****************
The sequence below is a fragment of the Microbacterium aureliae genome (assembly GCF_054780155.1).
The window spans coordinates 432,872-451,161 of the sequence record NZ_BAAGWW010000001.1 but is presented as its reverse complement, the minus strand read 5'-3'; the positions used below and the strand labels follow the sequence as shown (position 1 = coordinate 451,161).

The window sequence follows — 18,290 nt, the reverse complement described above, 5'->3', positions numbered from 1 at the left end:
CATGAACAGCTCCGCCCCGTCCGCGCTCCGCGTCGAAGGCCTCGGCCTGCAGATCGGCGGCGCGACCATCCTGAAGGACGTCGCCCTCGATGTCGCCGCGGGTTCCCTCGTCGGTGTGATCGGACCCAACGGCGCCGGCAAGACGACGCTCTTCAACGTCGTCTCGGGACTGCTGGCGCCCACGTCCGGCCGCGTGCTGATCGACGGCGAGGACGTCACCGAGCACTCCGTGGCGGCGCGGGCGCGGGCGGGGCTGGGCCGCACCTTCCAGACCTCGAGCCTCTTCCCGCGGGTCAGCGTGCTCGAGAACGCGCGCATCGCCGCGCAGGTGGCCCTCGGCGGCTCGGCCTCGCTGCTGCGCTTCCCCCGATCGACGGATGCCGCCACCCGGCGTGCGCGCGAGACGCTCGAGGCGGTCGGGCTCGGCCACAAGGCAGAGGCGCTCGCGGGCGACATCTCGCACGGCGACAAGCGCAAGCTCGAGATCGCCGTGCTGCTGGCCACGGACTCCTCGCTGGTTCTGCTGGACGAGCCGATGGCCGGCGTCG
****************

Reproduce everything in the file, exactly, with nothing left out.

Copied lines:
The sequence below is a fragment of the Microbacterium aureliae genome (assembly GCF_054780155.1).
The window spans coordinates 432,872-451,161 of the sequence record NZ_BAAGWW010000001.1 but is presented as its reverse complement, the minus strand read 5'-3'; the positions used below and the strand labels follow the sequence as shown (position 1 = coordinate 451,161).

The window sequence follows — 18,290 nt, the reverse complement described above, 5'->3', positions numbered from 1 at the left end:
CATGAACAGCTCCGCCCCGTCCGCGCTCCGCGTCGAAGGCCTCGGCCTGCAGATCGGCGGCGCGACCATCCTGAAGGACGTCGCCCTCGATGTCGCCGCGGGTTCCCTCGTCGGTGTGATCGGACCCAACGGCGCCGGCAAGACGACGCTCTTCAACGTCGTCTCGGGACTGCTGGCGCCCACGTCCGGCCGCGTGCTGATCGACGGCGAGGACGTCACCGAGCACTCCGTGGCGGCGCGGGCGCGGGCGGGGCTGGGCCGCACCTTCCAGACCTCGAGCCTCTTCCCGCGGGTCAGCGTGCTCGAGAACGCGCGCATCGCCGCGCAGGTGGCCCTCGGCGGCTCGGCCTCGCTGCTGCGCTTCCCCCGATCGACGGATGCCGCCACCCGGCGTGCGCGCGAGACGCTCGAGGCGGTCGGGCTCGGCCACAAGGCAGAGGCGCTCGCGGGCGACATCTCGCACGGCGACAAGCGCAAGCTCGAGATCGCCGTGCTGCTGGCCACGGACTCCTCGCTGGTTCTGCTGGACGAGCCGATGGCCGGCGTCG